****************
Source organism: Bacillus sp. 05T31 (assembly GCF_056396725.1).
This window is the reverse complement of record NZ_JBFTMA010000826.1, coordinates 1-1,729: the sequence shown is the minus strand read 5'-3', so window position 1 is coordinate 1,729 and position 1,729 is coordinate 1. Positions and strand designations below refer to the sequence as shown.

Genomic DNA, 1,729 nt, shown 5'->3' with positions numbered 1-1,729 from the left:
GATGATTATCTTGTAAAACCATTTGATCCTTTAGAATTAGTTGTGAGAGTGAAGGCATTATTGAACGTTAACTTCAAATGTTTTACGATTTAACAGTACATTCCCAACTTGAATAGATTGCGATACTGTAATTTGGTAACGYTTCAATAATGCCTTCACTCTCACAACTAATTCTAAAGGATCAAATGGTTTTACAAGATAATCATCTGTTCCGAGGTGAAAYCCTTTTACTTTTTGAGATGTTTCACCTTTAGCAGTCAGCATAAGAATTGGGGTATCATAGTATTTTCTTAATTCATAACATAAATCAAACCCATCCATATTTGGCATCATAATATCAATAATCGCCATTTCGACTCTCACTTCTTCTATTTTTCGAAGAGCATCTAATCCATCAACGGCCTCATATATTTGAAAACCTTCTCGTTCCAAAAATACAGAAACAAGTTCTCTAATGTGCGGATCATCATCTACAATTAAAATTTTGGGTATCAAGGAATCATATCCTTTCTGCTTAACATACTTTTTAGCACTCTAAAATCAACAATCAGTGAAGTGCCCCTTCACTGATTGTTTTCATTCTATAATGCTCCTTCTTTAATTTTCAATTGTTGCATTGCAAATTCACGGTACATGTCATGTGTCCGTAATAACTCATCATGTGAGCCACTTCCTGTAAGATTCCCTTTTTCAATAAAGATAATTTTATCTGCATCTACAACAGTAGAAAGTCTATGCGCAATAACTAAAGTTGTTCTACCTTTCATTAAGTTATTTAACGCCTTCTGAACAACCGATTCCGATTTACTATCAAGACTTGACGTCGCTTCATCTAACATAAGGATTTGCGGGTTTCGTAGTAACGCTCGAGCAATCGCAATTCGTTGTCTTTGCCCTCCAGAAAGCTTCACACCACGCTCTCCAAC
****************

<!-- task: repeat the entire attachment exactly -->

Source organism: Bacillus sp. 05T31 (assembly GCF_056396725.1).
This window is the reverse complement of record NZ_JBFTMA010000826.1, coordinates 1-1,729: the sequence shown is the minus strand read 5'-3', so window position 1 is coordinate 1,729 and position 1,729 is coordinate 1. Positions and strand designations below refer to the sequence as shown.

Genomic DNA, 1,729 nt, shown 5'->3' with positions numbered 1-1,729 from the left:
GATGATTATCTTGTAAAACCATTTGATCCTTTAGAATTAGTTGTGAGAGTGAAGGCATTATTGAACGTTAACTTCAAATGTTTTACGATTTAACAGTACATTCCCAACTTGAATAGATTGCGATACTGTAATTTGGTAACGYTTCAATAATGCCTTCACTCTCACAACTAATTCTAAAGGATCAAATGGTTTTACAAGATAATCATCTGTTCCGAGGTGAAAYCCTTTTACTTTTTGAGATGTTTCACCTTTAGCAGTCAGCATAAGAATTGGGGTATCATAGTATTTTCTTAATTCATAACATAAATCAAACCCATCCATATTTGGCATCATAATATCAATAATCGCCATTTCGACTCTCACTTCTTCTATTTTTCGAAGAGCATCTAATCCATCAACGGCCTCATATATTTGAAAACCTTCTCGTTCCAAAAATACAGAAACAAGTTCTCTAATGTGCGGATCATCATCTACAATTAAAATTTTGGGTATCAAGGAATCATATCCTTTCTGCTTAACATACTTTTTAGCACTCTAAAATCAACAATCAGTGAAGTGCCCCTTCACTGATTGTTTTCATTCTATAATGCTCCTTCTTTAATTTTCAATTGTTGCATTGCAAATTCACGGTACATGTCATGTGTCCGTAATAACTCATCATGTGAGCCACTTCCTGTAAGATTCCCTTTTTCAATAAAGATAATTTTATCTGCATCTACAACAGTAGAAAGTCTATGCGCAATAACTAAAGTTGTTCTACCTTTCATTAAGTTATTTAACGCCTTCTGAACAACCGATTCCGATTTACTATCAAGACTTGACGTCGCTTCATCTAACATAAGGATTTGCGGGTTTCGTAGTAACGCTCGAGCAATCGCAATTCGTTGTCTTTGCCCTCCAGAAAGCTTCACACCACGCTCTCCAAC